In Q3 and Q4 of 2011 we have seen a lot of PCIe gen 3 motherboard announcements. What's that all about you ask? In a nutshell, PCI Express Gen 3 provides a 2x faster transfer rate than the previous generation, this delivers capabilities for next generation extreme gaming solutions.
So opposed to the current PCI Express slots which are Gen 2, the PCI Express Gen 3 will have twice the available bandwidth at 32GB/s, improved efficiency and compatibility and as such it will offer better performance for current and next gen PCI Express cards.
To make it even more understandable, going from PCIe Gen 2 to Gen 3 doubles the bandwidth available to the add-on cards installed, from 500MB/s per lane to 1GB/s per lane.
So a Gen 3 PCI Express x16 slot is capable of offering 16GB/s (or 128Gbit/s) of bandwidth in each direction. That results in 32GB/sec bi-directional bandwidth.
The big problem is that you need a symbiosis of proper compatible hardware, like a Gen 3 supporting motherboard, Gen 3 capable processor and thus a graphics card supporting the new standard. A lot of Z68 and all X79 are PCIe Gen 3 certified. However, processor wise the upcoming Ivy Bridge CPUs from Intel will support Gen 3. It is still pending whether or not Sandy Bridge-E will get Gen 3 support.
One of the biggest success stories of the Radeon series was the introduction of Eyefinity. Eyefinity allows you to use multiple monitors in desktop and gaming mode. Typically you needed the very same monitors and resolutions, Eyefinity 2.0 changes that. You are now actually able to create a custom resolution. So if you have three differently sized monitors, you can actually get that working (not that I'd recommend it).
More monitor signal bandwidth is created with the 7900 series cards as well, you may now create resolutions of 16k x 16k. This for a fact allows you to set up say five screens in 5x1 landscape mode in 1920x1200 and even 2560x1600 monitors.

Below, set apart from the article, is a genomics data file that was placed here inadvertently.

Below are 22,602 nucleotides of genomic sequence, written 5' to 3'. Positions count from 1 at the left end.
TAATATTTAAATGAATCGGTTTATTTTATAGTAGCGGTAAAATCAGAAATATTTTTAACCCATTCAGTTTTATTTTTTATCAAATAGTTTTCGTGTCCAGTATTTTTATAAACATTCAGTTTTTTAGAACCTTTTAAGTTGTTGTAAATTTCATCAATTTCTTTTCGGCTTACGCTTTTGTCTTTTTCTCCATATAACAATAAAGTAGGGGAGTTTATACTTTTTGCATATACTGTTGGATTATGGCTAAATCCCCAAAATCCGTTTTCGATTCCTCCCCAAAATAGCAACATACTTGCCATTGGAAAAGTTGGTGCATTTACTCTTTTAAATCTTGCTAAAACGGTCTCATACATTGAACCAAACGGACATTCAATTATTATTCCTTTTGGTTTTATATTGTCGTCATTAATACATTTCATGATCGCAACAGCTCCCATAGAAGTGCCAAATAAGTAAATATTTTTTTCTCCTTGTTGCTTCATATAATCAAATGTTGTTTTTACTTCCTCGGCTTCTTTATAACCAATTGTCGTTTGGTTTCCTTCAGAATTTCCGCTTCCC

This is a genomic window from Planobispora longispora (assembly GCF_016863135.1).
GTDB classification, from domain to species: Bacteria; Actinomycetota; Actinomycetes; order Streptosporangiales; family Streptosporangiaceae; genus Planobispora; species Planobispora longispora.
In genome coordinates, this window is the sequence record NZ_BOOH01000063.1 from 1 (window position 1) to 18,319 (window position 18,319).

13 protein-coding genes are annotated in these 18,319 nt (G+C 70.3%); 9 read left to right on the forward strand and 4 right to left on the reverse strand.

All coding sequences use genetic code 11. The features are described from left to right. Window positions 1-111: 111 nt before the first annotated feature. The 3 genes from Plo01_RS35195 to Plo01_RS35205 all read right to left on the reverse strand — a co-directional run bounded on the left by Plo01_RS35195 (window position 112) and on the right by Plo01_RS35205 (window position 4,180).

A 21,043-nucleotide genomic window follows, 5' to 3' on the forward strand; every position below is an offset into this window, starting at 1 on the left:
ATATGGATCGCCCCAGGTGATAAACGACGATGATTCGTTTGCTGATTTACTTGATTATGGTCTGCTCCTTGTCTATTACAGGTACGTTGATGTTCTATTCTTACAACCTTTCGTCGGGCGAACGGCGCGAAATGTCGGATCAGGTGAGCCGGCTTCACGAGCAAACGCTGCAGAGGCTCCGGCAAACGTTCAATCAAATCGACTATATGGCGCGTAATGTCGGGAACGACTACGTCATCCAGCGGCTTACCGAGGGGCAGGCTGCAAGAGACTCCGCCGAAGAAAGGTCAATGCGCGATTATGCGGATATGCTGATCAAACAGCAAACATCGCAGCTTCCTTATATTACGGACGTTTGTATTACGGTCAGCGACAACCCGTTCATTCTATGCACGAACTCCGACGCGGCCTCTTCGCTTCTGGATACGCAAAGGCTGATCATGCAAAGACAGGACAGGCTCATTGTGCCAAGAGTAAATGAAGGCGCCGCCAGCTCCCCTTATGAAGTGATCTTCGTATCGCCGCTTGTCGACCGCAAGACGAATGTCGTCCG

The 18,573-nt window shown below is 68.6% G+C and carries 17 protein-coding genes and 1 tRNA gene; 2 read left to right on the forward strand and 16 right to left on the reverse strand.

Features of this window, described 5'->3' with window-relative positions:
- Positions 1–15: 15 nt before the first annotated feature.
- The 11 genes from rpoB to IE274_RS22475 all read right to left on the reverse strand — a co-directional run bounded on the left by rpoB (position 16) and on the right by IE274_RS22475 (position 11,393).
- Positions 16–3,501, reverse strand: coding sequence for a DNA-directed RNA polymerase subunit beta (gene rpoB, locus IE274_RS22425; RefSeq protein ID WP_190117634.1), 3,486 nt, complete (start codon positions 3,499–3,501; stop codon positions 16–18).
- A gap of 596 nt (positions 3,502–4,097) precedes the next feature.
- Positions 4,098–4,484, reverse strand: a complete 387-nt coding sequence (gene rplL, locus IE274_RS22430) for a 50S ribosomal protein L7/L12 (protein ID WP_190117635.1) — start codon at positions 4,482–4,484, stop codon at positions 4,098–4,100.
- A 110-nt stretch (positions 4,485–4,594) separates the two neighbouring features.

You guys slowly start to understand now why the R7970 has 3GB of graphics memory right, huge resolutions require huge framebuffers. And for the above mentioned setup with 2560x1600 monitors that would boil down to 12800 x 1600 pixels, that's a 20 Megapixel resolution -- HUGE!
Later on in the February 2012 release of AMD Catalyst drivers you will see support for the afore mentioned custom resolutions as well. So 3072x768 can be made manually as well as 5040x1050 or 5670x1200. You are in control of the resolution you like to apply to your monitors.
In the upcoming Catalyst 12.2 you will also see a new feature called Taskbar Positioning. Say you set up 3 or even 5 screens in landscape mode, it's always a total bitch that the start menu and icons are located all the way to the far left screen. The new feature will allow you to configure the position of the taskbar, so if you want it positioned on the middle monitor, that will become an option. That's progress folks...
AMD Radeon RX 480 8GB review Join us as we review the new Radeon RX 480, we test the model fitted with 8GB. It's a graphics card series that will allow you to play your games in both the the Full HD 1080P range as well as gaming...
AMD Radeon Pro Duo Preview and Details AMD today releases their Radeon Pro Duo. The product is a dual FIJI GPU based product. Unfortunately there will not be any reviews on this product, and that is going to upset many of you. Especially...
AMD Radeon R9 380X 4GB review In this review we look at the the new AMD Radeon R9 380X 4GB. Thus puppy is rendering your games at very nice performance, even in the WHQD 2560x1440 range. And all that at a very reasonable price a...
AMD Radeon R9 NANO review Small, tiny and cute are the keywords for the AMD Radeon R9 Nano that we review today. The product has an incredible small form factor yet is powered with a Fiji XT chip that bring some significant gaming performance to this graphics card.